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Bank of Cyprus among the world top banks March 12, 2008

Posted by grhomeboy in Business & Economy.
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The Bank of Cyprus has been declared as Cyprus’ best bank for a second consecutive time, in Global Finance’s World’s Best Developed Market Banks 2007 report.

According to a Bank of Cyprus’ press release, the winners were those banks that attended carefully to their customers’ needs and accomplished enviable results while laying the foundations of future success.

In securing the award for Cyprus, the Bank of Cyprus fulfilled criteria such as growth in assets, profitability, geographic reach, strategic relationships, new business development and innovation in products.

All selections were made by the editors of Global Finance, after extensive consultations with bankers, corporate financial executives and analysts throughout the world. Global Finance is a well-known magazine with 50,000 subscribers and more than 250,000 readers in over 158 countries.

Vivartia to bid for Everest March 8, 2008

Posted by grhomeboy in Business & Economy, Food Greece.
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Vivartia, Greece’s largest food group, said yesterday it would tender for 100% of fast-food chain Everest as part of its 2008 expansion plans.

Everest, with a current market value of 87 million euros, runs a network of 184 fast-food stores in Greece, Cyprus and Romania. Vivartia said it would offer 3.50 euro per share for the fast-food company, a premium of about 15 percent to Thursday’s closing price.

Trading in Everest and Vivartia shares was suspended on Thursday and resumed yesterday. Alkmini, a company set up to bid for Everest, will also make a public offer to buy 100 percent of Olympic Catering, now majority-owned by Everest, for 2.65 euro per share.

Cyprus peace would carry hefty dividend March 7, 2008

Posted by grhomeboy in Business & Economy, Cyprus News, Cyprus Occupied.
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Cyprus’ economy would gain at least 1.8 billion euros ($2.75 billion) on an annual basis if there were a reunification deal on the ethnically partitioned island, economists said yesterday.

Economic benefits would come mainly from new business opportunities with Turkey, tourism revenue and construction, the survey sponsored by the Norway-based Peace Research Institute Oslo (PRIO) said. “Translated into household income, the annual dividend per family comes to approximately 5,500 euros per year,” PRIO said in a news release yesterday. That represents 20 percent of the average income of Greek Cypriots, and 40 percent of Turkish Cypriots, it added.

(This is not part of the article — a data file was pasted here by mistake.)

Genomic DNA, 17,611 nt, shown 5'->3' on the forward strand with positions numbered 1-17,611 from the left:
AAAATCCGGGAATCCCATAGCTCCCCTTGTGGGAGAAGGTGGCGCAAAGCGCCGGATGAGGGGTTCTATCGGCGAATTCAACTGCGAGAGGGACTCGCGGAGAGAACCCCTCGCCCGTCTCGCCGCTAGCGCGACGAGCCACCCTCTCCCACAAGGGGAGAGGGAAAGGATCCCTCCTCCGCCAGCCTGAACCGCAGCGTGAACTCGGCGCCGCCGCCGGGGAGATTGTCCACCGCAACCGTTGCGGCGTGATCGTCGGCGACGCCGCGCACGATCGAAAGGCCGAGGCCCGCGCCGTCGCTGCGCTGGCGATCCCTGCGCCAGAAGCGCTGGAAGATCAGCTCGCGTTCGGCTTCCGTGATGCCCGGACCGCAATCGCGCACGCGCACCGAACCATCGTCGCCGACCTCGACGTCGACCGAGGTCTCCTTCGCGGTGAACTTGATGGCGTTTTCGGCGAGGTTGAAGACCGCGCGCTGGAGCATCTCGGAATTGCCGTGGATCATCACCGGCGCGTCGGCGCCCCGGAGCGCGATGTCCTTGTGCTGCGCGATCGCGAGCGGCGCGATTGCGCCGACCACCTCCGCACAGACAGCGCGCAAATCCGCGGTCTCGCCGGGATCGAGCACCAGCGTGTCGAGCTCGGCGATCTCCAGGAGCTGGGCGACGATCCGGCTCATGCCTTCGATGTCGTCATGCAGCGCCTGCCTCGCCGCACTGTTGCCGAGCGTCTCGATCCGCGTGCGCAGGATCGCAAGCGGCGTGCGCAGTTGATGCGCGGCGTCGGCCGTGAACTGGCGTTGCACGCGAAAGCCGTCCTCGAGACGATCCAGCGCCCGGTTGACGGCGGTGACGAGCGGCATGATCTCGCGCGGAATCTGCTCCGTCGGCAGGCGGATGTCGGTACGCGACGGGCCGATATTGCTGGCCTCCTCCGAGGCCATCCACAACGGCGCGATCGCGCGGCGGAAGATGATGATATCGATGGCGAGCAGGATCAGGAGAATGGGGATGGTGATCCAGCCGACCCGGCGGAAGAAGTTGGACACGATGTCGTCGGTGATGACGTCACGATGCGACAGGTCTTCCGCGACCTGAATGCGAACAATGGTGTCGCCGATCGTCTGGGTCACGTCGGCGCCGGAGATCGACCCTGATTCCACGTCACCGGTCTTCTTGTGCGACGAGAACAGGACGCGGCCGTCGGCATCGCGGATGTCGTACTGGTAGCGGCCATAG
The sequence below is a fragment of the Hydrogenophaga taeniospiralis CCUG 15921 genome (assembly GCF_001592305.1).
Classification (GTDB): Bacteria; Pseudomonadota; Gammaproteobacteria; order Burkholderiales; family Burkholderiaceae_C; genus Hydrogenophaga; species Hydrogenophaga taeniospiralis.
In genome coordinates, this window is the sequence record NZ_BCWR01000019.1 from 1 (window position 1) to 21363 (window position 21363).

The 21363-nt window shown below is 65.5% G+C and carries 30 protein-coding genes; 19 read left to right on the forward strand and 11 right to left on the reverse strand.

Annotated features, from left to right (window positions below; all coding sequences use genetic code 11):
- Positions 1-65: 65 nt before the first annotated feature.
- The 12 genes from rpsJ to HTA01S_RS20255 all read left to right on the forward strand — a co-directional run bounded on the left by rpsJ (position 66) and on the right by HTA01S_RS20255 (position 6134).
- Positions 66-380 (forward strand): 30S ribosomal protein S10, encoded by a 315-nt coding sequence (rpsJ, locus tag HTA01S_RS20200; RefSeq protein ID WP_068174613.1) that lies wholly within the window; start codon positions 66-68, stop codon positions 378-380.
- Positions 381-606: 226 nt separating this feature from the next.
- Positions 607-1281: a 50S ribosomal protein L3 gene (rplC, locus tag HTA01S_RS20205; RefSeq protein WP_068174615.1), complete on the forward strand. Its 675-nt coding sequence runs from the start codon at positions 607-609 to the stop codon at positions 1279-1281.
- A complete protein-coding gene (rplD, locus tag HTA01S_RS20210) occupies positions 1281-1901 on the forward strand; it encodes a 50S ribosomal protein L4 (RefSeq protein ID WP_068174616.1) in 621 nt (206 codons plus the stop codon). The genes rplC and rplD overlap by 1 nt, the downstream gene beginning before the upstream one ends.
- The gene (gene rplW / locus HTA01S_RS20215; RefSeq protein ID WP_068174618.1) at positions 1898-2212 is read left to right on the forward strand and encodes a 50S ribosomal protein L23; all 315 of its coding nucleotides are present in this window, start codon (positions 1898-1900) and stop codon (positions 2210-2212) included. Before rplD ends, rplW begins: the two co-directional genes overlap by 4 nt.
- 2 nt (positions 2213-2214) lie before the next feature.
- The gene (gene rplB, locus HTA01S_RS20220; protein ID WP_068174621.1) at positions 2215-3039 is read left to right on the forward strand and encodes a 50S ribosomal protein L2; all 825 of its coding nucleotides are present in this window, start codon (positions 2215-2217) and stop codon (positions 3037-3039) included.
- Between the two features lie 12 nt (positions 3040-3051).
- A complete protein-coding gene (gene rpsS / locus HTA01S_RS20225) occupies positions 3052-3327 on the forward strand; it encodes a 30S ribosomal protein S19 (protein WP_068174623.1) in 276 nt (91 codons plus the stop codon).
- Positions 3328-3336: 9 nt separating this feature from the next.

Cyprus, an island of around 1 million people, was partitioned in a Turkish invasion in 1974. Greek Cypriots, who represent the island in the European Union, have no direct trade or diplomatic links with the Turkish-led statelet in the island’s Turkish occupied and military controlled north.

The southern areas of Cyprus controlled by the Greek-Cypriot government joined the eurozone on January 1, 2008. The northern part, a Turkish-Cypriot breakaway state recognized only by the government in Ankara, stayed out.

Economic disparities between the two sides are huge. Gross domestic product in the south was 15.5 billion in 2007, and approximately 2 billion in the north in 2006, according to the latest data available.

Economists from both sides of the divide based their projections on a seven-year game plan should a settlement be reached in 2009, and using Greco-Turkish trade relations, which have flourished in the past decade, as their reference point.

Greek and Turkish-Cypriot community leaders are expected to meet in the last fortnight of March to discuss how to resume peace talks. Reunification efforts collapsed in 2004 when Greek Cypriots rejected a UN settlement blueprint accepted by Turkish Cypriots.

PRIO is financed by the Norwegian Research Council, the United Nations and the World Bank.

Greek MIG buys Croatian tourism group March 7, 2008

Posted by grhomeboy in Business & Economy, Tourism.
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Greek buyout firm Marfin Investment Group said it is taking a controlling stake in Croatian tourism group Sunce as part of its expansion plans.

MIG will pay 155 million euros ($237 million) for a 75 percent stake in Sunce, which operates 11 hotels along the Adriatic coast, has a majority stake in a local airport and owns 860,000 square meters of development land. “The Sunce acquisition is further testament to MIG’s regional reach and ability to source significantly value-accretive transactions for its shareholders,” MIG Executive Vice Chairman Andreas Vgenopoulos said in a statement.